1 September 2014
Improving monitoring tools, techniques and survey design is an integral component of ensuring the safe and secure geological storage of carbon on a commercial scale.
In Australia, regulations are being developed for monitoring and verification activities at commercial-scale CO2 storage sites. Monitoring can involve groundwater or atmospheric monitoring as well as soil testing. Research is being conducted to ensure the most efficient and accurate monitoring practices can be adopted in the industry.
Geoscience Australia and the CO2CRC operate a greenhouse gas controlled release facility at the CSIRO Plant Industry Ginninderra Experiment Station in Canberra. The facility enables researchers to study emissions of CO2 and other greenhouse gases from the soil into the atmosphere under controlled conditions.
It also provides an opportunity to test and develop monitoring equipment and techniques.
In mid-2012 the first subsurface CO2 experiment was conducted at the facility. The experiment was conducted to evaluate different monitoring technologies and track how CO2 moves through the soil and into the air.
The controlled environment at the facility means that researchers can test how CO2 behaves under different climatic conditions, in various soils and with a range of monitoring tools. This is particularly useful for testing equipment and gathering data tailored to the unique Australian environment.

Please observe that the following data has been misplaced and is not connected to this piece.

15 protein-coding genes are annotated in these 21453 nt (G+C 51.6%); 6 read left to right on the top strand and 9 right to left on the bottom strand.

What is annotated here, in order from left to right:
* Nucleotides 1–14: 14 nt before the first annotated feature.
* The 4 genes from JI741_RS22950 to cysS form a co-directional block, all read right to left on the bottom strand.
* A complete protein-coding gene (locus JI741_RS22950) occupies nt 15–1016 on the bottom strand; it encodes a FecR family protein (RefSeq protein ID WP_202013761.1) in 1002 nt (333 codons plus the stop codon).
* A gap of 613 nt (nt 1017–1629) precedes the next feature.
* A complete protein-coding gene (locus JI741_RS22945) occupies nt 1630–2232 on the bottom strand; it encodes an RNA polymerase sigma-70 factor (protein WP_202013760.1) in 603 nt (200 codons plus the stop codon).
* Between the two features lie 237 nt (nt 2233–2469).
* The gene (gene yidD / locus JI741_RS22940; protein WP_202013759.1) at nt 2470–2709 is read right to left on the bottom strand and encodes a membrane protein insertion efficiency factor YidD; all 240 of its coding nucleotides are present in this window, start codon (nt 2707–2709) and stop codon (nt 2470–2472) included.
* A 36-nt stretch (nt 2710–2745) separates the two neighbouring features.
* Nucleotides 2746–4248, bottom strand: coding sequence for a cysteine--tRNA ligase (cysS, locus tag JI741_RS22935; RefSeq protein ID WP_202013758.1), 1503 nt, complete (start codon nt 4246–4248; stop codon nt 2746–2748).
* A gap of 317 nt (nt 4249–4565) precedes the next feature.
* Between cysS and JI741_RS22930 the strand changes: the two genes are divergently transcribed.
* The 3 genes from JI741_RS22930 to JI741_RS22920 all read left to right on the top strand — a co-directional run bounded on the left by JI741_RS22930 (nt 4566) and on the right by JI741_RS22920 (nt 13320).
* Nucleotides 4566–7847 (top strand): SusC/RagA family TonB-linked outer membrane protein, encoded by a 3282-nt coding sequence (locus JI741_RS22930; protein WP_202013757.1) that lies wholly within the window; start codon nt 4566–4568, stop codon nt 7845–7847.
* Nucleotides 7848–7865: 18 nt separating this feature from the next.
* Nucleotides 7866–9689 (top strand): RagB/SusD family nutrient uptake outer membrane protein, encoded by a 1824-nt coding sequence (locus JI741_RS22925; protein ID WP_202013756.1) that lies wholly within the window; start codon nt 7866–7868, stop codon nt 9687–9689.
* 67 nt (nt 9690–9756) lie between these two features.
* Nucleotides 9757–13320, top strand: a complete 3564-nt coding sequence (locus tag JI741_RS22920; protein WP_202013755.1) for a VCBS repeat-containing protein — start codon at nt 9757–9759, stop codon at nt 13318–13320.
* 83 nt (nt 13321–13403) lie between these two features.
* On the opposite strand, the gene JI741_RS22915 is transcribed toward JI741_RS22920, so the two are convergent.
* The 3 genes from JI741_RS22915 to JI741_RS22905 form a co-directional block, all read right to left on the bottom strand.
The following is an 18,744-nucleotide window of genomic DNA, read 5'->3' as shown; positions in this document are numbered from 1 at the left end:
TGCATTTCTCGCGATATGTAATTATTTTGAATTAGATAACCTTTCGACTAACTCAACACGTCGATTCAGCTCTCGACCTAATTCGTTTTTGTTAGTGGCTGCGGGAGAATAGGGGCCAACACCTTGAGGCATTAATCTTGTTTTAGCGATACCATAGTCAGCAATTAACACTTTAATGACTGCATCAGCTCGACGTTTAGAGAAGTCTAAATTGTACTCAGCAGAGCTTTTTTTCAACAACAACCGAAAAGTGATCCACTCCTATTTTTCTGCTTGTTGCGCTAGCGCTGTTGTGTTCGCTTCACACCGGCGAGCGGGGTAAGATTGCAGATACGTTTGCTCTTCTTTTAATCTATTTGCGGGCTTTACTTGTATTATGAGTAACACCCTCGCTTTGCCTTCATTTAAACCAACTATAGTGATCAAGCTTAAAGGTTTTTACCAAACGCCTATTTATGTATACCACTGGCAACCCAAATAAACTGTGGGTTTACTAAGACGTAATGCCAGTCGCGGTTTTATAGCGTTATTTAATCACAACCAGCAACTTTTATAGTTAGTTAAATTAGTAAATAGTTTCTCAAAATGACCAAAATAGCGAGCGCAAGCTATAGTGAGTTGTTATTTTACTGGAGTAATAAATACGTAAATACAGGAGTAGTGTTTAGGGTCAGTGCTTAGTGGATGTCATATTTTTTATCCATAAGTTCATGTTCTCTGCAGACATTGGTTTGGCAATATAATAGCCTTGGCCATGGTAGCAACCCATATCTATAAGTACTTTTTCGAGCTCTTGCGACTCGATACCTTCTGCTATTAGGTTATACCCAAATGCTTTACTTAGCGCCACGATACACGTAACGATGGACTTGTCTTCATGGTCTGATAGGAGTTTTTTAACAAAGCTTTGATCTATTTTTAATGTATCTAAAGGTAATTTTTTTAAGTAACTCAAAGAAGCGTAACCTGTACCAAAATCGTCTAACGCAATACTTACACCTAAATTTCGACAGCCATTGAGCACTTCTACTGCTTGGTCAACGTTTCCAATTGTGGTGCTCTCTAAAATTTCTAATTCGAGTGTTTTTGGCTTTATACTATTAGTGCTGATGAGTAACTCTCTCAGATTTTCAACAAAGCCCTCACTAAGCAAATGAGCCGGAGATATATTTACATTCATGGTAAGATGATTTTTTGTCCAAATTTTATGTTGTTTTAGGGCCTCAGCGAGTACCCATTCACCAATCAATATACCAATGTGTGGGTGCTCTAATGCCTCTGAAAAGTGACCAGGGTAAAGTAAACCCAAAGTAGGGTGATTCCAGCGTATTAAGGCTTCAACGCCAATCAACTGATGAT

NGL researchers were invited to participate in the third release experiment in late 2013 and the new atmospheric and soil gas monitoring equipment was used to measure direct soil flux, atmospheric flux and atmospheric concentration of CO2. The aim of the experiment was to compare and evaluate current monitoring technologies in order to increase monitoring capacity and capability in Australia.
Research conducted at the facility has been highly interdisciplinary with ten national and international organisations taking part to date. Organisations include CO2CRC, Geoscience Australia, CSIRO, the University of Adelaide, the University of Western Australia, the Australian National University, the University of Wollongong, the National Geosquestration Laboratory, Airborne Research Australia, the China Geological Survey and Montana State University.
Research into the effective environmental monitoring of carbon storage sites is vital for demonstrating safe storage of carbon on a large-scale. It also helps in determining suitable locations and conditions for storage sites.
Media: Nikki Galovic, +61 8 6436 8549, firstname.lastname@example.org